Study explores impact of firms’ financial restatements on bank loans
When a company makes a mistake in its financial statements, it has to reissue them, which can have serious consequences including a loss in market value and investor confidence.
Dr. Rebecca Files and Dr. Umit Gurun, of the Naveen Jindal School of Management at The University of Texas at Dallas, investigated whether restatements by economically related firms also influence the terms of a loan, such as an increased interest rate, for borrowers. Their study was recently published in Contemporary Accounting Research.
Restatements are formal admissions that previously filed financial statements were inaccurate, and they can raise doubts about a firm's accounting practices and internal controls. The number of restatements increased from 41 in 1997 to more than 800 in 2014, according to the study.
"Restatements can vary in severity," said Files, associate professor of accounting. "Sometimes, you find a mistake in your financial reports that is very mundane, purely a typo. An error could also apply to a misapplication of complex accounting rules. Restatements also result from more severe issues, however, like fraud and intentional misrepresentation of the financial statements."
Using a sample of 29,519 bank loan initiations and 10,922 restatement announcements from 1998 to 2012, the researchers examined whether banks use restatements by peer firms and customer firms to reassess the risk of the borrower. Peer firms are those in the same industry as the borrower, and customer firms are those that do business with the borrower.
"We found that banks do, in fact, care about restatements announced by firms outside their lending portfolio. Both peer restatements and customer restatements result in incremental loan spread increases to the borrowing firm, regardless of whether or not that borrowing firm has a restatement itself."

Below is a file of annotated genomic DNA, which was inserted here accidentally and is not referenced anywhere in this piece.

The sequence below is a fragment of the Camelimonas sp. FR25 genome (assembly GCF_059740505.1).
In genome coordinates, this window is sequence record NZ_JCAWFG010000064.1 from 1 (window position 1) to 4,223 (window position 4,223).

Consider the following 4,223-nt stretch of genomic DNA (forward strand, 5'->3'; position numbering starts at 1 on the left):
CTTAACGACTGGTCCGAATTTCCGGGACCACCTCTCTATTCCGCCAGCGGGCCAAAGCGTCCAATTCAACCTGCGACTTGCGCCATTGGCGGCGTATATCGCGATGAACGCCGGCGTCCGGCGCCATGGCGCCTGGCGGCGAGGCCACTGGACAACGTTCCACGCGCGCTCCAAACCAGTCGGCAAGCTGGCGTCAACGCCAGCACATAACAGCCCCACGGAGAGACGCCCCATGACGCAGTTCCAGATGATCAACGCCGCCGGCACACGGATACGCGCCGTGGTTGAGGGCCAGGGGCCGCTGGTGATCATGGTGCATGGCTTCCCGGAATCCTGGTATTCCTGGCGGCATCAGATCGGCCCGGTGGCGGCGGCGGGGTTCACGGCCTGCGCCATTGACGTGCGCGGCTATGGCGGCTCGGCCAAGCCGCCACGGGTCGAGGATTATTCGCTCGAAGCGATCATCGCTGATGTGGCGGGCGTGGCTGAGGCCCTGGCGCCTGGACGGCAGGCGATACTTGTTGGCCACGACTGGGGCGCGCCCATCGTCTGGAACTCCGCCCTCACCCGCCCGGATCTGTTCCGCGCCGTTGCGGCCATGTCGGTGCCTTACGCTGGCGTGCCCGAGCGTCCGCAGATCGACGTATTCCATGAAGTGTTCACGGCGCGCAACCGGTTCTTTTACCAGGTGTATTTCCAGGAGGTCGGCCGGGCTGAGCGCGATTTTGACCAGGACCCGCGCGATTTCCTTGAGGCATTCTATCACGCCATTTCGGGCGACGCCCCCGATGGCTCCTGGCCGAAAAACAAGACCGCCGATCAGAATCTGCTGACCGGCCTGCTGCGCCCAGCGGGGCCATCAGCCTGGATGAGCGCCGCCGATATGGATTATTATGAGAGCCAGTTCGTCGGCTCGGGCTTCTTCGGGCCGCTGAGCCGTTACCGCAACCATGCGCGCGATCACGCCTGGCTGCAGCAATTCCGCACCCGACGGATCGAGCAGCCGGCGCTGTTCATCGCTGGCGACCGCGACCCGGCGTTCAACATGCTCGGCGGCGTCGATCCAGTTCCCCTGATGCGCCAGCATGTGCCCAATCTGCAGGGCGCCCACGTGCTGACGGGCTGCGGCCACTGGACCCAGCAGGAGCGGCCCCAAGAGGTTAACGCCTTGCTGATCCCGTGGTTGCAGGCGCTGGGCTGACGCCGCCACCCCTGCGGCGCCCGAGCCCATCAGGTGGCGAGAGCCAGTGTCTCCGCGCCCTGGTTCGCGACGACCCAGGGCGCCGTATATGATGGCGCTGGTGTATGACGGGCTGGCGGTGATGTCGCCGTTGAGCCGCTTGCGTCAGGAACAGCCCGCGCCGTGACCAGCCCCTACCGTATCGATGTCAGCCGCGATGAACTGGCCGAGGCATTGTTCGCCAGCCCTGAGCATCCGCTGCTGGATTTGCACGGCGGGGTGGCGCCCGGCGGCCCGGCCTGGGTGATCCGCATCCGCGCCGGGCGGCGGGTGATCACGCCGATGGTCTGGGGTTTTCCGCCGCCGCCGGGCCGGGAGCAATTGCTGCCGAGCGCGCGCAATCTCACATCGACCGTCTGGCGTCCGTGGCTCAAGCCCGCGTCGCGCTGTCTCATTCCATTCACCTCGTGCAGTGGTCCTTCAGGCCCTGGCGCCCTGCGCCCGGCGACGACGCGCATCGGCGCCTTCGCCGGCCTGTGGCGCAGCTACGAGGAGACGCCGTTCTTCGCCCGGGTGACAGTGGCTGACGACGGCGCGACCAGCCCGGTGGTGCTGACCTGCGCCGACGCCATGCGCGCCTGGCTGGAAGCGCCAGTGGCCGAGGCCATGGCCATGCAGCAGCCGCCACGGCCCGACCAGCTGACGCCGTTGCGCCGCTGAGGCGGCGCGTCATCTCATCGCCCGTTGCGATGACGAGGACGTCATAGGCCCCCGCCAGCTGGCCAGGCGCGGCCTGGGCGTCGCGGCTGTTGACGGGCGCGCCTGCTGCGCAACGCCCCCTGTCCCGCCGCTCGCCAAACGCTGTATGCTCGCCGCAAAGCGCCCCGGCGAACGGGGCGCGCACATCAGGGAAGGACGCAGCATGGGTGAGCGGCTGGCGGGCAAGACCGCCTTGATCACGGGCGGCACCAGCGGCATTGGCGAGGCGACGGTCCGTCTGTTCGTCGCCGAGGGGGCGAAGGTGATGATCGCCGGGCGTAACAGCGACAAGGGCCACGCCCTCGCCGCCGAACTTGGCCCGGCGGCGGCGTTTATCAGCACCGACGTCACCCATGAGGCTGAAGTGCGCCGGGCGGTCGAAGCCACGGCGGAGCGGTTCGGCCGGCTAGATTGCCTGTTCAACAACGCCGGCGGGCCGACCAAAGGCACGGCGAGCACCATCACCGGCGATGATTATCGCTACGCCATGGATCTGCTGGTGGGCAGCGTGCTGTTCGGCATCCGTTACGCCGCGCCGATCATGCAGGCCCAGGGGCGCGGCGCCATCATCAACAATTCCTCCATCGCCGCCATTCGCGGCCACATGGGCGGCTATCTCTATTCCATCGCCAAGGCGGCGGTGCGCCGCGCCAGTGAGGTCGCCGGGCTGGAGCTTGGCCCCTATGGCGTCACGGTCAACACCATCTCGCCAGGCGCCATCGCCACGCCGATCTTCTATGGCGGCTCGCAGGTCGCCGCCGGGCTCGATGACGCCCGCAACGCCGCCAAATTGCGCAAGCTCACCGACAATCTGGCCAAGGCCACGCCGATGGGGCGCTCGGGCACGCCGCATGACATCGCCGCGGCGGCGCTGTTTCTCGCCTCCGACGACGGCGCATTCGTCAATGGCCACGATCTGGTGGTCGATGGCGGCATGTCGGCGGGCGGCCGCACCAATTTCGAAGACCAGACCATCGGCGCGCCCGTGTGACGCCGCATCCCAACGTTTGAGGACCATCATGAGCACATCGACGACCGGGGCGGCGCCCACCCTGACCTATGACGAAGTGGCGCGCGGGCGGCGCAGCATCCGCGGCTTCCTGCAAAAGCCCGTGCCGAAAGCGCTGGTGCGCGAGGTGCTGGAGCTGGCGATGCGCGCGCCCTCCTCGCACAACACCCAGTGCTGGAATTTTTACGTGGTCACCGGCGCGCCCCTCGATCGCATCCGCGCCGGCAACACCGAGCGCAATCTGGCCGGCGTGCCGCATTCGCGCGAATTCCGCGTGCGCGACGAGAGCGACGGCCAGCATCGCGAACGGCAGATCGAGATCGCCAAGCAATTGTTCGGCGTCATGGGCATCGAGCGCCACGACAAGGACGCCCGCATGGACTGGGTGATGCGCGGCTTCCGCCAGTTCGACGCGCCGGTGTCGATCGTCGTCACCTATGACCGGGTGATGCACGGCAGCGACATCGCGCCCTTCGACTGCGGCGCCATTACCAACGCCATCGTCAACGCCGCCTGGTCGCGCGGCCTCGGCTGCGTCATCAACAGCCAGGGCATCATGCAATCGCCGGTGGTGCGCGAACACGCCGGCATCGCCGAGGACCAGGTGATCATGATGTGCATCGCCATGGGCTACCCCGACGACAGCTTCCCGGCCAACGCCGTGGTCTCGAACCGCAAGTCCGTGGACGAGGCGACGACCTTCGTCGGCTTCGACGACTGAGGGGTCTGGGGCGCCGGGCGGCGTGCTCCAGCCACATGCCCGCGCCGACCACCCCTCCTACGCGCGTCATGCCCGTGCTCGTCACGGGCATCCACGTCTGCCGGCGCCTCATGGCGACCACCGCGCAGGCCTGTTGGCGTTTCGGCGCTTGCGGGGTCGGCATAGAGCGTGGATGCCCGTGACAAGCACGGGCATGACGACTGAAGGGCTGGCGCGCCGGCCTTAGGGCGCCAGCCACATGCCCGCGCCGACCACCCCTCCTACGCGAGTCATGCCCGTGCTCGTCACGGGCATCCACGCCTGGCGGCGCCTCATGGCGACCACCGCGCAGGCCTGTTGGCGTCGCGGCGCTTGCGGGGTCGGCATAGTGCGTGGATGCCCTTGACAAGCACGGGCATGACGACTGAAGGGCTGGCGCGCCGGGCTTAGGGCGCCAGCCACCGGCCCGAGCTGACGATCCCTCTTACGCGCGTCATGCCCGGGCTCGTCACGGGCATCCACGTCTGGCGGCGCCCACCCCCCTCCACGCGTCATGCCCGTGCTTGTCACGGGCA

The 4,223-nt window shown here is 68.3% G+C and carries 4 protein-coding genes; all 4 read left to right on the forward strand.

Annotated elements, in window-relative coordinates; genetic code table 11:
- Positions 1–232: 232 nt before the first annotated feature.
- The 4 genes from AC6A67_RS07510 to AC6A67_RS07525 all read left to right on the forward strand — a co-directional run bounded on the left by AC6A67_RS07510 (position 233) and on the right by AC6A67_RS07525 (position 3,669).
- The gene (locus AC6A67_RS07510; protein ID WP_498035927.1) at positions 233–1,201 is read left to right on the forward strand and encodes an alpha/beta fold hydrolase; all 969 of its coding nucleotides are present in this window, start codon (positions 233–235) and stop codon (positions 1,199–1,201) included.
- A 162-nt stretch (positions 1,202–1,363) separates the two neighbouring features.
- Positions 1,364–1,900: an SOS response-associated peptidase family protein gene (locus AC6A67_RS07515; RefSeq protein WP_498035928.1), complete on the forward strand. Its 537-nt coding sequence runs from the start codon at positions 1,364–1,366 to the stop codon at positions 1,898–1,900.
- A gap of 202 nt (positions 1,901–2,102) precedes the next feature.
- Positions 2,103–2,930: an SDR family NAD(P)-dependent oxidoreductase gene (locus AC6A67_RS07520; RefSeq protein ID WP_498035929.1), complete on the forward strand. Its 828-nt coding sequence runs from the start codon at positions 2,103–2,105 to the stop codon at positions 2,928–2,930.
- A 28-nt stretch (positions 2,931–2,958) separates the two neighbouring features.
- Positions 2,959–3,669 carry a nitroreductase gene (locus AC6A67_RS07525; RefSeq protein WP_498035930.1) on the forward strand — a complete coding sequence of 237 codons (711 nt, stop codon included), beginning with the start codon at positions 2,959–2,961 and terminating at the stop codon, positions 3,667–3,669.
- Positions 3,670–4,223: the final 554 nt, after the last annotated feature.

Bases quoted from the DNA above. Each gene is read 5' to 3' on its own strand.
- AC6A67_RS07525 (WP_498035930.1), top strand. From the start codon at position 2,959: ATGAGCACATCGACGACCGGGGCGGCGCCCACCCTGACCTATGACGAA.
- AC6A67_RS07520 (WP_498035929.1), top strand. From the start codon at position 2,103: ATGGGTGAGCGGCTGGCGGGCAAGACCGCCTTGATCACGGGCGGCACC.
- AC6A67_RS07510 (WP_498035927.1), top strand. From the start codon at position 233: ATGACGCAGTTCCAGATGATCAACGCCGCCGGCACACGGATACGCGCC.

Restatements by related businesses may convey unfavorable information about the borrower's economic prospects and ability to repay the loan.
"We found that banks do, in fact, care about restatements announced by firms outside their lending portfolio," Files said. "Both peer restatements and customer restatements result in incremental loan spread increases to the borrowing firm, regardless of whether or not that borrowing firm has a restatement itself."
Loan spread is an indication of risk: the riskier the client, the higher the interest rate.
With peer firms, the researchers found that higher interest rates can occur regardless of restatement severity.
With customer firms, the loan spread increases only when the restatements are relatively severe or when the relationship between the two firms is extremely close. In these instances, the loan spread can increase dramatically.
For numerous reasons, businesses should think carefully about the companies with which they build close relationships, Files said.
"It's going to have a big impact on your firm," she said. "Beyond the obvious operational ties between customers and suppliers, we find that the implications of your customers' financial reporting can also trickle down to you."
Predicting Fraud, Restatements
The researchers found evidence that lenders are better able to predict fraud in the borrowing firm if peers and customers have had restatements in the past. Prior research has found that even the most sophisticated investors cannot predict fraud, Files said.
"This is one piece of information that banks are using to help them predict future restatements," she said. "Very few market participants can accurately predict restatements. Even when short sellers, or institutional investors, or analysts aren't able to do it, it appears that banks are."
Bank loans represent a sizable majority of external financing operations of businesses, so it's important for lenders, as well as firms, to understand how restatement information might help them.
Managers may be able to address the concerns upfront and bring down the loan's interest rate.
Gurun, a professor of accounting and finance and managerial economics, said the number of public companies has dropped 40 percent since 2008 because of a boom in mergers and acquisitions. In addition, startups can avoid public markets because they are funded by private equity and venture capital firms, which are flush with cash.
"In short, more and more firms do business with privately held companies, and we have limited information on these privately held firms' credibility," Gurun said. "We identified an important use of bank loan information in the public firm domain, which can help us develop a credit score index for privately held firms. Such an index can help determine which private firms will be a reliable business partner."